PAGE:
Besides his farming land, each peasant had certain rights over the non – productive land. This was called common land. The forest would usually be around the peasant village. The farming and would use the three field system. Three field system was where one field would be left fallow to gather its nutrients while one of the fields would be planted in autumn with something such as wheat, rye or barley and the other field would be planted in spring with something such as oats, barley or legumes. The fields were overall really important for the medieval times and even now since it provides fertile land for growing crops.

Glossary –  

Serf – They were at the very bottom of the power chain; they were peasants who would have given their loyalty to their Lord.

Feudalism – An agreement of a peasant giving their loyalty to the Lord in exchange for the Lord giving land and protection to them.

Common land – Is the common use of non – productive land.

Legumes – They are beans and peas.

Fallow – Mean to be left empty.

Bibliography –

 

By Priscilla Langi 8C


The Manor

  

  Diorama Images- The Saxon Hall

How the Medieval Manor came into being.

Medieval manors were first introduced by King William the Conqueror in the eleventh century AD when he brought Feudalism to England.  Feudalism was a social system based on someone’s promise to serve a noble or person of higher social standing all their life in exchange for protection and a fief (gift of land).  Feudalism had a lot to do with Manor houses.  Serfs, as well as other servants of the Lord of the Manor, would have to work on the land under the feudal system.

As king, one of the first things that William did was take land belonging to the English and give it to Norman Knights and superior nobles and lords.  This land that was given to them was later called Manor houses, but not before a long list of other events and developments took place.

What was the Saxon Hall?

Before the Manor has been officially designed and built it was called the Saxon Hall.  This was a simple building used for eating, sleeping, business meetings and community gatherings.  The Saxon Hall was a small one to two story building either a square, rectangular or circular shape.  There was a limited amount of space in the Saxon Hall.  The Lord and his family would sleep on a raised platform in beds while servants would sleep on mats on the ground around an open fire.  The Saxon Hall also consisted on a small table and chairs at one end of the room used for eating meals.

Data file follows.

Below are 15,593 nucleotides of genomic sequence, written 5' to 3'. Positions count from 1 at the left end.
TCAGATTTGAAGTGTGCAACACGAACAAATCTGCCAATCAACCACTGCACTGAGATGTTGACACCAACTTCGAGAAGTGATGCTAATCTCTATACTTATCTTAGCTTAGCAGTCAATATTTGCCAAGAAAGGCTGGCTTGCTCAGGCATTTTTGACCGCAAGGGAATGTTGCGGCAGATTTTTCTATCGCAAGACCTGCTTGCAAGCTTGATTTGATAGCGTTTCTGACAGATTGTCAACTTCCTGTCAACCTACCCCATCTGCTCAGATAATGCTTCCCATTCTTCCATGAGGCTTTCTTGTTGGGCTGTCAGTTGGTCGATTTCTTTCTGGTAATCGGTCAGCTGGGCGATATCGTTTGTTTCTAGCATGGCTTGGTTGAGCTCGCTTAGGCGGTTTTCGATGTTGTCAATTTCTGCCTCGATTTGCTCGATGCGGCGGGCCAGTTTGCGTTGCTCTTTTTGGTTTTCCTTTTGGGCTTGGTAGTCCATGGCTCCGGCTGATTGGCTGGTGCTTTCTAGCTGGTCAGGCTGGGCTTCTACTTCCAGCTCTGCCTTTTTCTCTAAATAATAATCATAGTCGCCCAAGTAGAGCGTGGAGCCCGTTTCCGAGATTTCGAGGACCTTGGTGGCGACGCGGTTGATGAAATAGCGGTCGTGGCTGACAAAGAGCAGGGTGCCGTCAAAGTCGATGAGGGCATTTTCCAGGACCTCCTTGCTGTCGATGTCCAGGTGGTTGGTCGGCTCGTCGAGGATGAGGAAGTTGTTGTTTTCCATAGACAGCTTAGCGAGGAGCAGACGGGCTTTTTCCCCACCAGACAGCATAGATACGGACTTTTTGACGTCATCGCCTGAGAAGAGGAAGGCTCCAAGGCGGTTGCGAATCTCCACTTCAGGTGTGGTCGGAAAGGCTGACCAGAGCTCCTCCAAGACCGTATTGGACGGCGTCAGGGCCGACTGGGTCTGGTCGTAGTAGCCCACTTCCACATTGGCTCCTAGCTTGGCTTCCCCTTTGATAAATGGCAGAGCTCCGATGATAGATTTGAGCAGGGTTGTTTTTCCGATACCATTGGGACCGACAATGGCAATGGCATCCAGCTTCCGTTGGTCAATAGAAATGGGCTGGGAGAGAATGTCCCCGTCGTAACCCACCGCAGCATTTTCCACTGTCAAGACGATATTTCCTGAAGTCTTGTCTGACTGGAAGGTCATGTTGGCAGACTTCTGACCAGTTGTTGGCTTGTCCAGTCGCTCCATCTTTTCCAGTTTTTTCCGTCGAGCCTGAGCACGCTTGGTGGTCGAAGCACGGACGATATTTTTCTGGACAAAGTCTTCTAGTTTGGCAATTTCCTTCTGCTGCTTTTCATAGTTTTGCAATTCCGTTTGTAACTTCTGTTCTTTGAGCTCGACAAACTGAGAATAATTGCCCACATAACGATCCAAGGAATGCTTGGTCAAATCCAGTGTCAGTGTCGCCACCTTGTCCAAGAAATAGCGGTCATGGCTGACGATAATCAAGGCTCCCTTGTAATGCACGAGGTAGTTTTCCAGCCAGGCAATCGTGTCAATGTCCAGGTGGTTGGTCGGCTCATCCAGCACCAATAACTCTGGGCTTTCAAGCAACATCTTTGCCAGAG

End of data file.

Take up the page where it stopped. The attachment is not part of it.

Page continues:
Stages and Developments of the Medieval Manor.

The Manor first came to be in the eleventh century AD but was further developed over its years of existence.

In the thirteenth century, the Saxon Hall was further established. Two additional rooms were added to it; a kitchen and a bedroom.  It was built of timber, brisk and stone, making it strong and withstanding.  It also consisted of numerous defences and protections like a moat, making access only possible by a drawbridge.

Many more rooms and developments appeared during the fourteenth century.  These included food storage areas and guest rooms.  By this stage, the Saxon Hall was quickly turning into what it soon become, the Manor.

Finally, in the fifteenth century, the Manor was complete.  Protections were lowered as society became more stable and safe.  For example; a moats drawbridge was transformed into a fixed bridge allowing people to enter without hassle.  The Manor itself was built around a central courtyard and the whole complex included many buildings, family areas and a chapel.

What was the purpose of the Manor?

The early manor was used as a small home and just a place to live in but as it became more and more developed as the centuries passed, the Manor was used to display noble’s wealth and to impress other people with what they had.  It also provided the Lord of the Manor with income and money from the serfs and vassals working on the land.